WNC faces challenges in starting soccer program | NevadaAppeal.com

WNC faces challenges in starting soccer program

Jose Vitor de Oliveira, Rodrigo Pimenta and Alexandre Comparotto perform a 'one-touch' drill during WNC soccer team practice Wednesday at John L. Harvey Field.
Brad Coman/Nevada Appeal |

Ian Hill, who operates and is the head coach of Western Nevada College’s club soccer teams, talks about what it’s typically like for anyone beginning a new program as he oversees practice for his men’s program at John L. Harvey Field on the WNC campus.

“Launching a new program, you know how it goes,” Hill said. “We’ve had some good learning experiences and we’re doing well.”

Hill, who coached a successful club program at Lake Tahoe Community College, came to WNC to establish its club program after the school decided to launch the program early this year.

The club program doesn’t compete on the intercollegiate level and doesn’t offer scholarships, but the men’s and women’s teams in the program have already played against intercollegiate, National Junior Collegiate Athletic Association and professional teams.

The program has 60 players enrolled at WNC. There are 43 men who make up the premiere and development teams and 17 players who make up the women’s premiere team.

“That’s pretty good for a first-year program,” Hill said.

Mike Alvarez, who was the head coach for Carson High’s state-winning boys soccer team last year, is also serving as Hill’s assistant coach.

WNC’s men’s premiere team has played five games so far, going 1-4 while the women have gone 0-2 so far.

The WNC men have played one game at John L. Harvey Field so far on Sept. 18, losing to Boise of the United Premier Soccer League, which could be consider the equivalent of Class A in baseball, 4-3. “It was a great effort,” Hill said.

WNC has also beaten Sierra Nevada College, a four-year intercollegiate program, 2-0; lost to Jessup University of Rocklin, Calif., another four-year intercollegiate program, 4-2; and to the Las Vegas Mobsters of the Premiere Development League, which can be considered the equivalent of Double A baseball, 6-3.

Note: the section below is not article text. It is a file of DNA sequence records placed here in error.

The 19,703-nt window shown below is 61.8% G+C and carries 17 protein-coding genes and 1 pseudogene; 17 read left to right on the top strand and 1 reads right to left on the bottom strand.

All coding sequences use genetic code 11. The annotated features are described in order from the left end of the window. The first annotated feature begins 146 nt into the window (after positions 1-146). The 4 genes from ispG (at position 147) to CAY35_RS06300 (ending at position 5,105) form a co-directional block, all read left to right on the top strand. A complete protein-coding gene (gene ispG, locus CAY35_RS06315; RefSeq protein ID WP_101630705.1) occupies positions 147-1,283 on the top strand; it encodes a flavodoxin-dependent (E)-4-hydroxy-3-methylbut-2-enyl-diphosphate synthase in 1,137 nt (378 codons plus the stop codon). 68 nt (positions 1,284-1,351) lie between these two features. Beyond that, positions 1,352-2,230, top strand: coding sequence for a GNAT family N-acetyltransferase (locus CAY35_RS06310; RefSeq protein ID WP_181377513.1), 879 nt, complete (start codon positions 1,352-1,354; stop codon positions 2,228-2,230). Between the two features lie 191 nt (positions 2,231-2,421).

WNC’s men also lost to NJCAA College of Southern Nevada 6-0 after suffering injuries to several key players when it trailed just 1-0 at halftime.

The WNC women have lost 5-0 to CSN and 3-1 to College of the Siskiyous.

WNC’s men will begin play in the University Club League against a club team from UC Davis at 4:30 p.m. Sept. 30 at John L. Harvey Field. The women will begin league play at 11:30 a.m. Oct. 1 at John L. Harvey Field against Chico State’s club team.

Hill also said he has scheduled seven games for the men’s development team.

The community is getting behind the program, Hill said. “We have tremendous support from the community,” he said.

Among the sponsors have been Dick Campagni, Carson-Tahoe Health and individuals, Hill said. The Associated Students of Western Nevada also loaned the program $27,000 to help get it going with the stipulation the money be paid back in two years.

“We’ve already started paying it back,” Hill said. When asked if he expected to pay the money back sooner than two years, Hill said, “I think so. I think we will for sure.”

ASWN also approved $75,000 for the purchase of vans to be used by all student groups, including the soccer program. Hill said the vans just became available recently, so thus far for its trips Hill said the program has counted on its fundraising to provide for vans or has just cobbled together transportation.

In the long-term, the field turf at John L. Harvey Field will also need to be repaired. Hill said the turf has been tested and is fit for use this year, but eventually the turf will need to be fixed at a minimum cost of $75,000.

The program features players from all over Nevada, including Carson City, Reno, Dayton and Las Vegas and also includes players from Brazil, England and Australia.

Jonathan Limon, who played for Carson’s state title team, said it meant a great deal to him to be able to play at WNC.

“I’m trying to win for Carson City,” Limon said. “We’re getting better every practice.”

Hugo Garcia, who played for Spanish Springs and is one of the team’s captains, said he takes pride “being just one of the first players to start this, being the very first ones of the program.

“I’m enjoying it a lot. We’re competing against each other to make each other better but we still have that love for each other.”

Matheus Santos came from Brazil via the Missouri Military Academy, where he spent his senior year last year, to play at WNC. Missouri Military Academy offered Santos a scholarship.

Santos has the goal to play professionally and came to the U.S. to fulfill that goal because to play at the elite level in Brazil takes “knowing people and money” as Santos put it. He also came to the U.S. to learn English. Santos is also one of the team captains.

Another captain, Max Kyte, came from England and played for Hill at Lake Tahoe Community College before transferring to WNC.

“We have lots of talent here,” Kyte said. About the team, Kyte said, “It’s got a lot of potential. We just need the potential to come together and to jell soon.”

Kyte and Santos saved up their money to come to the U.S. and also receive help from their families to meet living expenses. Hill said virtually all of the local players on the team work along with going to school to meet expenses.

It’s also led to what Kevin Carrillo, an all-state player from North Valleys, described. “It’s been a great experience to play with different styles and backgrounds and bring it all together.”

Hill has also been pleased with his women’s team. “We have an outstanding group of women. They are doing some outstanding things.”